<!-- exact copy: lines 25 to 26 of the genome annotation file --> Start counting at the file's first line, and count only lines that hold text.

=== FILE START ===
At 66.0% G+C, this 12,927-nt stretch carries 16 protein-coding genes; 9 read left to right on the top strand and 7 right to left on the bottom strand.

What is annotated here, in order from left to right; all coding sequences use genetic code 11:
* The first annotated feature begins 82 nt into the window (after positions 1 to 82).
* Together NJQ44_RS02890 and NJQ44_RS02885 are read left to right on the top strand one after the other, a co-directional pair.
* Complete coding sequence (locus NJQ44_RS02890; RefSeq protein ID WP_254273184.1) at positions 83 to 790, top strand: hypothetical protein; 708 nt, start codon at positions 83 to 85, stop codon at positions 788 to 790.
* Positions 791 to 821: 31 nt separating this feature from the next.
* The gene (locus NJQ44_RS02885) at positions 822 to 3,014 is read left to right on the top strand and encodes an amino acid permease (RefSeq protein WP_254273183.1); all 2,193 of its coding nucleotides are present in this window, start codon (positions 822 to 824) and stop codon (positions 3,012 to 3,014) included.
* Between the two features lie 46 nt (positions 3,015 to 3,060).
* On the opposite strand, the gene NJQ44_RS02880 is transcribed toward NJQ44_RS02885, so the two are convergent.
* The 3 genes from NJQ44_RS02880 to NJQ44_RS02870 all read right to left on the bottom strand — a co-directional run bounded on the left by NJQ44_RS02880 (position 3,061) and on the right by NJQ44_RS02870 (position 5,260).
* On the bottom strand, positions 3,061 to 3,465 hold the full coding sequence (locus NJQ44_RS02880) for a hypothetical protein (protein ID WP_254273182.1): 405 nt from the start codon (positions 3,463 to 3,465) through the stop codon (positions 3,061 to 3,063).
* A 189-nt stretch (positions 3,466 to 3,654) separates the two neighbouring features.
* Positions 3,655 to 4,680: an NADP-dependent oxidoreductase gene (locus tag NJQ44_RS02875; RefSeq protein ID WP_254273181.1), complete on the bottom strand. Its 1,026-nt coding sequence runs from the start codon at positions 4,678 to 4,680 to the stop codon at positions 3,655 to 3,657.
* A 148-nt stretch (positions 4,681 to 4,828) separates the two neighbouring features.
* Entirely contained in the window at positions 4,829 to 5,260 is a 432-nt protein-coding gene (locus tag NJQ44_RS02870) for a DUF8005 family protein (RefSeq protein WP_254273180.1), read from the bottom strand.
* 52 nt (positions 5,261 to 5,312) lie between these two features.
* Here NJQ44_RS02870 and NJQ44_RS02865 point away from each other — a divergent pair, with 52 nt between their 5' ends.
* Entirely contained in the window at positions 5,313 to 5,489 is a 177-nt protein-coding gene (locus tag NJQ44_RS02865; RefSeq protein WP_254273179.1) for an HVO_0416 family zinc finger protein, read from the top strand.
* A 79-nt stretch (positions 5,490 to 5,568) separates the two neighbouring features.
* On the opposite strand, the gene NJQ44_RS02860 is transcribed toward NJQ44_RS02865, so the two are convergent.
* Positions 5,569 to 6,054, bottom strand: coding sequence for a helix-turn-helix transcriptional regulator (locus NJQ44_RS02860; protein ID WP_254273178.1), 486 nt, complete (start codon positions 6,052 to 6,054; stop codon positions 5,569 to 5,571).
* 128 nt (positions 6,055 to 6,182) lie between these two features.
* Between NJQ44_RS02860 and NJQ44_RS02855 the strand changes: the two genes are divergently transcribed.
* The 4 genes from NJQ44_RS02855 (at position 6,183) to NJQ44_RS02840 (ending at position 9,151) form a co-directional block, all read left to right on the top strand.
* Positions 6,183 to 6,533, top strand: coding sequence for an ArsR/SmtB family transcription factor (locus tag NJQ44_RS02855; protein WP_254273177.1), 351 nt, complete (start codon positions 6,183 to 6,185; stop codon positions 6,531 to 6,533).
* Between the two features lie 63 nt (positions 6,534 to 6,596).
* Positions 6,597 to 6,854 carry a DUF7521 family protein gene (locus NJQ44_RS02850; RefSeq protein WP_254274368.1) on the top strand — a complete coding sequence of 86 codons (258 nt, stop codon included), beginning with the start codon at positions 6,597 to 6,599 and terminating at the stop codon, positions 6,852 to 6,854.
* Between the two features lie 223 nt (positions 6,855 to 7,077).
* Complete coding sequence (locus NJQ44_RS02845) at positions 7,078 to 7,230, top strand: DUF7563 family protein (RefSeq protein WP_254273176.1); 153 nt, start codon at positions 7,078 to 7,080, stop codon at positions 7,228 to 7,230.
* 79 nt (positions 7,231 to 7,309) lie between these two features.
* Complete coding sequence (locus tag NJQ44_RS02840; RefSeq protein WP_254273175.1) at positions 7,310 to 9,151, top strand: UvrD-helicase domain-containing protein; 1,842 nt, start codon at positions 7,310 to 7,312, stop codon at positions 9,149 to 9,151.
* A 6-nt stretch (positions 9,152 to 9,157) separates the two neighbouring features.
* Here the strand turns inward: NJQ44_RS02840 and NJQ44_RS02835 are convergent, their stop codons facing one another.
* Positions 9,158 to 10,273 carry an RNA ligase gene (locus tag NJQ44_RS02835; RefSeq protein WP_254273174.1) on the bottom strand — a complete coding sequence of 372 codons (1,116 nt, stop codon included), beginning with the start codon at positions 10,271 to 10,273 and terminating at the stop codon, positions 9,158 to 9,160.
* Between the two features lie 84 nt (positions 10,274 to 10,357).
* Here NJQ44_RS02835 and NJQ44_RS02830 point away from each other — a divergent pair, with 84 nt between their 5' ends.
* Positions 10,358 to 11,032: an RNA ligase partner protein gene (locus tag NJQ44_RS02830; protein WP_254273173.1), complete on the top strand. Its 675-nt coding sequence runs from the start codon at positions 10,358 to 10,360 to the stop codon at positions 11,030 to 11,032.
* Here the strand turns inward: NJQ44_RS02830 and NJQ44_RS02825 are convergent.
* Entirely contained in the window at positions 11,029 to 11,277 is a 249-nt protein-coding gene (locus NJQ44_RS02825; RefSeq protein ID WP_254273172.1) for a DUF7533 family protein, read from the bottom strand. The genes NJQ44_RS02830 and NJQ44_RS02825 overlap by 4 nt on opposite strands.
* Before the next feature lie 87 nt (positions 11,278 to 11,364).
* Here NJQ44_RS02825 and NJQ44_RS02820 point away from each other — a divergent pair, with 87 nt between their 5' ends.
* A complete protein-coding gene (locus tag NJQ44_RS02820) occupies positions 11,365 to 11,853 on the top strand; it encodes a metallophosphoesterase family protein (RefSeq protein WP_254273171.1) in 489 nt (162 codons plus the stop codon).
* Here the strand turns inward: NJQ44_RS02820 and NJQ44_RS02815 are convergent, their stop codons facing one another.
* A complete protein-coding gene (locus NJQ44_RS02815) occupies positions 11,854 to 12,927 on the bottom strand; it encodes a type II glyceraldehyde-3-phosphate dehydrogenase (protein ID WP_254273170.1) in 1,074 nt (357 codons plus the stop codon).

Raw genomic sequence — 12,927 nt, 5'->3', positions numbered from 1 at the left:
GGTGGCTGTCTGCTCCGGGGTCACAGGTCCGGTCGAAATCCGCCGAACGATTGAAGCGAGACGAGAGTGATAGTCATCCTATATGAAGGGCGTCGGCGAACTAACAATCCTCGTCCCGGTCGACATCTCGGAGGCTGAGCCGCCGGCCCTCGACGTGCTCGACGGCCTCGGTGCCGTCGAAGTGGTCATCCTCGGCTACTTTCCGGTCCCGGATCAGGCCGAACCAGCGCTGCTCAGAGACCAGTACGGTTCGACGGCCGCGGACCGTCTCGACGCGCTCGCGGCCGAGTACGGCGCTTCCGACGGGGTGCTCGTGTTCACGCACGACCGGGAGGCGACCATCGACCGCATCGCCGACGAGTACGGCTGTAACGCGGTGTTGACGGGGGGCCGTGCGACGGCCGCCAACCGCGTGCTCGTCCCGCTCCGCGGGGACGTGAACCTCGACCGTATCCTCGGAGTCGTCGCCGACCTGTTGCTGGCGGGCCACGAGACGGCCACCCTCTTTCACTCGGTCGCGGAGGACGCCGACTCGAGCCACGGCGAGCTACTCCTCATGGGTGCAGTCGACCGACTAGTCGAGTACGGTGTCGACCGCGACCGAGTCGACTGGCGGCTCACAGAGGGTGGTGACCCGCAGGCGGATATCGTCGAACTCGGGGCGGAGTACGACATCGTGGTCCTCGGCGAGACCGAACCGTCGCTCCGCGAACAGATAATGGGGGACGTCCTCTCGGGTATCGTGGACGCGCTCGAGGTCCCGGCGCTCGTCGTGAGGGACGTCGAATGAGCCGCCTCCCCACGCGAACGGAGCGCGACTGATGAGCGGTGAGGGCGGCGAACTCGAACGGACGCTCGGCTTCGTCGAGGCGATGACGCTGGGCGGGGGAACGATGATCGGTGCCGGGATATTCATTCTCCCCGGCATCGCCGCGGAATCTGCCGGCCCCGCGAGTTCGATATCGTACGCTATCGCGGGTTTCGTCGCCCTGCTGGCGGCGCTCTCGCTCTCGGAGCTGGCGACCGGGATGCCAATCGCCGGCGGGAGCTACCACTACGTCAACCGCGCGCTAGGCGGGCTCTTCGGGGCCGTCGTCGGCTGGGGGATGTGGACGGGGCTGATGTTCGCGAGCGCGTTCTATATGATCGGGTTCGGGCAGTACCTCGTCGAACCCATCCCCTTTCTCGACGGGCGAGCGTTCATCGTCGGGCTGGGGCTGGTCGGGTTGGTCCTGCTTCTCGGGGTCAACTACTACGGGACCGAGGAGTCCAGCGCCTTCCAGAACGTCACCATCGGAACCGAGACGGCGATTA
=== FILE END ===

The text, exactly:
* Positions 6,183 to 6,533, top strand: coding sequence for an ArsR/SmtB family transcription factor (locus tag NJQ44_RS02855; protein WP_254273177.1), 351 nt, complete (start codon positions 6,183 to 6,185; stop codon positions 6,531 to 6,533).
* Between the two features lie 63 nt (positions 6,534 to 6,596).